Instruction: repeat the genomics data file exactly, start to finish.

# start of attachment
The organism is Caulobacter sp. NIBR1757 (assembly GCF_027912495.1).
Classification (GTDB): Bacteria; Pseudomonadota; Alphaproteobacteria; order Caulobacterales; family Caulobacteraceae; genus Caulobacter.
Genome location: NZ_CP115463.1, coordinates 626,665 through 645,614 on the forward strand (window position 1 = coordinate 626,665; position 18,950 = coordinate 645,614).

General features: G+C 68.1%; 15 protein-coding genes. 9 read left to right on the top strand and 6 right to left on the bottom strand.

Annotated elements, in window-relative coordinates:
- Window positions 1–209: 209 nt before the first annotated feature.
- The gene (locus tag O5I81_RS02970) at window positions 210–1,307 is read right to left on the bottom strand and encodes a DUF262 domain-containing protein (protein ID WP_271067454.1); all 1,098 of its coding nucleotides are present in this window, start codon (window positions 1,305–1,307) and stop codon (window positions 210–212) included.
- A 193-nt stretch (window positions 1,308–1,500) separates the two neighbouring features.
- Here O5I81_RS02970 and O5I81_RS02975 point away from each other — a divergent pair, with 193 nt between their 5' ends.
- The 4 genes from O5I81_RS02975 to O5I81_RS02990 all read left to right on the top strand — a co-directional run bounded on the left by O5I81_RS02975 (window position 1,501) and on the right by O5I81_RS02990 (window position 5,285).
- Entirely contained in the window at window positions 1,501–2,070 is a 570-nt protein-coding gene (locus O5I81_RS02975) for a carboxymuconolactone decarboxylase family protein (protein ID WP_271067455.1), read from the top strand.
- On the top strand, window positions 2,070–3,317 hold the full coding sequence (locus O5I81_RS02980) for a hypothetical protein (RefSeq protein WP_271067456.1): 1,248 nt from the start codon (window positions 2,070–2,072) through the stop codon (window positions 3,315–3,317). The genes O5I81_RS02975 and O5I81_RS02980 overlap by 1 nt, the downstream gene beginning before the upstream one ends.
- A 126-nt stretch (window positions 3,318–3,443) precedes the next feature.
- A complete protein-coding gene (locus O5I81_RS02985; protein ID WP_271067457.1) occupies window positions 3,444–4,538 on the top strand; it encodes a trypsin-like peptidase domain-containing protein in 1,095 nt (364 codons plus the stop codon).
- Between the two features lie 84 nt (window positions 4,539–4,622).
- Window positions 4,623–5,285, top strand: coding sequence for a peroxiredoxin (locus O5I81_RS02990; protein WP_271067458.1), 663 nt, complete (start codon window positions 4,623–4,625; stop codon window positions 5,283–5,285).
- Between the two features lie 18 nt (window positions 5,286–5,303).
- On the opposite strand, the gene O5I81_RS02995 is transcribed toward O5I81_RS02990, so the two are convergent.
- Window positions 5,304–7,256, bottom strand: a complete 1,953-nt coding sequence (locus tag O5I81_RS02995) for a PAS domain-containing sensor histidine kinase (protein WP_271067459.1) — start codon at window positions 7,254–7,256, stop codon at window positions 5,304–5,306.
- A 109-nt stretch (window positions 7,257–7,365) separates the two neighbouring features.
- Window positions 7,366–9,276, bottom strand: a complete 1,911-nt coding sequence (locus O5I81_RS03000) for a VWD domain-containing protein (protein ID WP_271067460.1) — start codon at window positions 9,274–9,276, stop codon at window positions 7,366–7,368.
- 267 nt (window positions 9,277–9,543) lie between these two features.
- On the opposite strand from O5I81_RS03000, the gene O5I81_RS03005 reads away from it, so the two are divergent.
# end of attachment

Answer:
The organism is Caulobacter sp. NIBR1757 (assembly GCF_027912495.1).
Classification (GTDB): Bacteria; Pseudomonadota; Alphaproteobacteria; order Caulobacterales; family Caulobacteraceae; genus Caulobacter.
Genome location: NZ_CP115463.1, coordinates 626,665 through 645,614 on the forward strand (window position 1 = coordinate 626,665; position 18,950 = coordinate 645,614).

General features: G+C 68.1%; 15 protein-coding genes. 9 read left to right on the top strand and 6 right to left on the bottom strand.

Annotated elements, in window-relative coordinates:
- Window positions 1–209: 209 nt before the first annotated feature.
- The gene (locus tag O5I81_RS02970) at window positions 210–1,307 is read right to left on the bottom strand and encodes a DUF262 domain-containing protein (protein ID WP_271067454.1); all 1,098 of its coding nucleotides are present in this window, start codon (window positions 1,305–1,307) and stop codon (window positions 210–212) included.
- A 193-nt stretch (window positions 1,308–1,500) separates the two neighbouring features.
- Here O5I81_RS02970 and O5I81_RS02975 point away from each other — a divergent pair, with 193 nt between their 5' ends.
- The 4 genes from O5I81_RS02975 to O5I81_RS02990 all read left to right on the top strand — a co-directional run bounded on the left by O5I81_RS02975 (window position 1,501) and on the right by O5I81_RS02990 (window position 5,285).
- Entirely contained in the window at window positions 1,501–2,070 is a 570-nt protein-coding gene (locus O5I81_RS02975) for a carboxymuconolactone decarboxylase family protein (protein ID WP_271067455.1), read from the top strand.
- On the top strand, window positions 2,070–3,317 hold the full coding sequence (locus O5I81_RS02980) for a hypothetical protein (RefSeq protein WP_271067456.1): 1,248 nt from the start codon (window positions 2,070–2,072) through the stop codon (window positions 3,315–3,317). The genes O5I81_RS02975 and O5I81_RS02980 overlap by 1 nt, the downstream gene beginning before the upstream one ends.
- A 126-nt stretch (window positions 3,318–3,443) precedes the next feature.
- A complete protein-coding gene (locus O5I81_RS02985; protein ID WP_271067457.1) occupies window positions 3,444–4,538 on the top strand; it encodes a trypsin-like peptidase domain-containing protein in 1,095 nt (364 codons plus the stop codon).
- Between the two features lie 84 nt (window positions 4,539–4,622).
- Window positions 4,623–5,285, top strand: coding sequence for a peroxiredoxin (locus O5I81_RS02990; protein WP_271067458.1), 663 nt, complete (start codon window positions 4,623–4,625; stop codon window positions 5,283–5,285).
- Between the two features lie 18 nt (window positions 5,286–5,303).
- On the opposite strand, the gene O5I81_RS02995 is transcribed toward O5I81_RS02990, so the two are convergent.
- Window positions 5,304–7,256, bottom strand: a complete 1,953-nt coding sequence (locus tag O5I81_RS02995) for a PAS domain-containing sensor histidine kinase (protein WP_271067459.1) — start codon at window positions 7,254–7,256, stop codon at window positions 5,304–5,306.
- A 109-nt stretch (window positions 7,257–7,365) separates the two neighbouring features.
- Window positions 7,366–9,276, bottom strand: a complete 1,911-nt coding sequence (locus O5I81_RS03000) for a VWD domain-containing protein (protein ID WP_271067460.1) — start codon at window positions 9,274–9,276, stop codon at window positions 7,366–7,368.
- 267 nt (window positions 9,277–9,543) lie between these two features.
- On the opposite strand from O5I81_RS03000, the gene O5I81_RS03005 reads away from it, so the two are divergent.